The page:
What is your zine Maya about? What topics do you discuss most often? Is it written in English?
Yes, its written in English (being my first language I find it easiest to articulate myself.) I would actually love to see some zines in Arabic (though I can't speak it fluently myself); this may happen soon.

I basically started this zine as a way to get some more experience writing 'Maya' itself is a doctrine of Hindu philosophy concerned with the unreality of matter, and is something I really relate to - the zine is mostly a perzine, dealing with apathy in my insular, often almost too surreal life.


For how long have you been running your zine and distro now? Are you the only editor or is there
team?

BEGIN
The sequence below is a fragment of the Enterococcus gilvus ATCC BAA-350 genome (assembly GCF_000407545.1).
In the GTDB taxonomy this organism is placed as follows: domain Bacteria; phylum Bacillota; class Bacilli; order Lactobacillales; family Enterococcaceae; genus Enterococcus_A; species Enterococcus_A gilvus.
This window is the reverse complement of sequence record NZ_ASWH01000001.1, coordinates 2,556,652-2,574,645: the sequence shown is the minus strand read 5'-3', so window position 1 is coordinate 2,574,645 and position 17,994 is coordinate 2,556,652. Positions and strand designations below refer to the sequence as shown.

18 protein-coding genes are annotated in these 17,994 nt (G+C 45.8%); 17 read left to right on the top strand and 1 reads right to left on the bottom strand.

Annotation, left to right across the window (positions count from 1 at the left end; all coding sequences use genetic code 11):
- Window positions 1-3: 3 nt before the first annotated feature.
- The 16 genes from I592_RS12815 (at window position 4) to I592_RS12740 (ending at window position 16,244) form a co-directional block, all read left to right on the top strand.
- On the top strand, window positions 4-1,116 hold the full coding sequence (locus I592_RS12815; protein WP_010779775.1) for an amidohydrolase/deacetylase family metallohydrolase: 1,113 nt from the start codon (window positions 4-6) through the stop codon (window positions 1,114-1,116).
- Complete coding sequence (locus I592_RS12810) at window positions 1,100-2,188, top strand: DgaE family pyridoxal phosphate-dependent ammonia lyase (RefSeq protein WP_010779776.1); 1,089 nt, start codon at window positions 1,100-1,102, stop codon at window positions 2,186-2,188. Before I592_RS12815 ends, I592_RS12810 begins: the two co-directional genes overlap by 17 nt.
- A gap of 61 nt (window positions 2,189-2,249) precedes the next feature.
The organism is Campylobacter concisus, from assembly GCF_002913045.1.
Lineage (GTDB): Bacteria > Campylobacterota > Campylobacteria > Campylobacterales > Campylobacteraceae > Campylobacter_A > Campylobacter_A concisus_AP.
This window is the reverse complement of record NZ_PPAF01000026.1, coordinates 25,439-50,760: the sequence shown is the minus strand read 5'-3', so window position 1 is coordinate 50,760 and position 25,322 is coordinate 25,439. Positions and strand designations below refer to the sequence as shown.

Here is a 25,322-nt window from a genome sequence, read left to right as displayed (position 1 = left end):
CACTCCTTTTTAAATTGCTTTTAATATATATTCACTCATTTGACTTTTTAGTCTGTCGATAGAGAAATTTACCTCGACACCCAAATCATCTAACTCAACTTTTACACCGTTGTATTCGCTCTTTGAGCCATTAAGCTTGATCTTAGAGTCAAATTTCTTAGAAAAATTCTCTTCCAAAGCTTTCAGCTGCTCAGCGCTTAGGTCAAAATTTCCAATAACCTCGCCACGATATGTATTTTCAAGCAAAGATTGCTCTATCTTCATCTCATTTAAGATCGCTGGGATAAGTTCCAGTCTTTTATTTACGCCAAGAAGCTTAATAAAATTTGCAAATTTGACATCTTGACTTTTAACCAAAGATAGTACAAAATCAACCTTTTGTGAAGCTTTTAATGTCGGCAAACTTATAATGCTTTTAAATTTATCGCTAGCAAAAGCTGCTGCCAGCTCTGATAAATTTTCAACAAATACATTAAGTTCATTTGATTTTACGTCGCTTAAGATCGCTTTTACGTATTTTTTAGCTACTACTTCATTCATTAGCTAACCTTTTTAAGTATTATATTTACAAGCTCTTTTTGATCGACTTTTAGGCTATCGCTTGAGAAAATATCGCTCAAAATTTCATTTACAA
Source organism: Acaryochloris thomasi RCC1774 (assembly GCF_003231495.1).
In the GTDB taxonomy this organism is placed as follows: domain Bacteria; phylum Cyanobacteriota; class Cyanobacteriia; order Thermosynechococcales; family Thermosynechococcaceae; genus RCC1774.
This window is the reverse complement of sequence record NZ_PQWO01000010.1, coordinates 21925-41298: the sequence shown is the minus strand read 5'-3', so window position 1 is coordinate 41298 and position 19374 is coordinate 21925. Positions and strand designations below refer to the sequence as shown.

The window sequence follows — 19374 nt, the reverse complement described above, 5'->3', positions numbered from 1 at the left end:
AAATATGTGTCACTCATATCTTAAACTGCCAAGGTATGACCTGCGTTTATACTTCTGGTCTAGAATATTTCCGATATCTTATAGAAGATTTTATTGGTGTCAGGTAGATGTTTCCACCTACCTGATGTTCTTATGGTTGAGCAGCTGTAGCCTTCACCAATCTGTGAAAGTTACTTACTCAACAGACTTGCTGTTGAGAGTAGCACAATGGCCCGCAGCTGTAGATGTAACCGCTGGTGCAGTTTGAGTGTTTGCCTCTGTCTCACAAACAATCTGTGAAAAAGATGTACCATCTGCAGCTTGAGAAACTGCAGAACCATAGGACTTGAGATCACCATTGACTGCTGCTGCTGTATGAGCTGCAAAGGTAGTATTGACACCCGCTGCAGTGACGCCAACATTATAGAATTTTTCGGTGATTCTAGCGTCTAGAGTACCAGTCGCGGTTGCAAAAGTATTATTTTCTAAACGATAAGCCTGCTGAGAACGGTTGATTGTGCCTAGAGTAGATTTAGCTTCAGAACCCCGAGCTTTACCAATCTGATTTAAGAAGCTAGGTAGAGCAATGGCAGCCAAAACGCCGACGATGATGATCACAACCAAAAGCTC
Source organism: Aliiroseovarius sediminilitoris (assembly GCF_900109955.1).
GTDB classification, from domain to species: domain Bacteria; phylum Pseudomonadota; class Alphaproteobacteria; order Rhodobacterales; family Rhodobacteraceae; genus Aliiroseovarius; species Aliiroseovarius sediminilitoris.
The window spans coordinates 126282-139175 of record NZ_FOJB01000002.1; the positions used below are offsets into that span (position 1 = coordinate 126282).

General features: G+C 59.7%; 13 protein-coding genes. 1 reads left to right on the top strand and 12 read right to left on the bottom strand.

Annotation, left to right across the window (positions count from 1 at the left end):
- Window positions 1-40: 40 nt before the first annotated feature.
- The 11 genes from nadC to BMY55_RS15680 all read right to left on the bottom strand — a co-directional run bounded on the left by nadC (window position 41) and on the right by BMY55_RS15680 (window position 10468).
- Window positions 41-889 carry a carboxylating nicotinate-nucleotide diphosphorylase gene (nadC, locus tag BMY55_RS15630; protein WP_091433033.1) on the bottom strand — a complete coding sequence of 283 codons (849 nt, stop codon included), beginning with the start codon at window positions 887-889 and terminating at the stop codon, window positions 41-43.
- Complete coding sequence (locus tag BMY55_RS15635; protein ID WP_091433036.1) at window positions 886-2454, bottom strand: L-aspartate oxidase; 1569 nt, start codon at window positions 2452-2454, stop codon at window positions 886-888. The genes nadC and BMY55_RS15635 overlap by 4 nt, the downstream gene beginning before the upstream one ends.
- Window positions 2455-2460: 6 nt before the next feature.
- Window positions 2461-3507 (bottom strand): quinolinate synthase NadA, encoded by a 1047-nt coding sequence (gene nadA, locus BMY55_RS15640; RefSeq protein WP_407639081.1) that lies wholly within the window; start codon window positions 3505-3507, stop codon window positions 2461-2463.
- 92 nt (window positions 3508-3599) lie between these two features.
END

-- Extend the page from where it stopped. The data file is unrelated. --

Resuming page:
Just about two months now and it's me alone.

 

What was your first exposure to zines and distros? How did you find out about them?
When I started getting into indie music some years ago I'd always hear about zines and it always left me intrigued. It was only really this summer, though that I really got interested and started looking around places like zinebook and the panderboards, asking (perhaps too many) questions. When in Boston in July I found and devoured a copy of Harvard's Fuel and when I came home I found my first pander order waiting for me; I guess it all went from there.

What do you hope to accomplish by making and distributing zines in the Middle East?
Hopefully get more people aware of and interested in zines an other forms of alternative media and establish something concrete that will stay on and grow when I leave the country/region in two years.

What do you love and find challenging about zine making and distributing?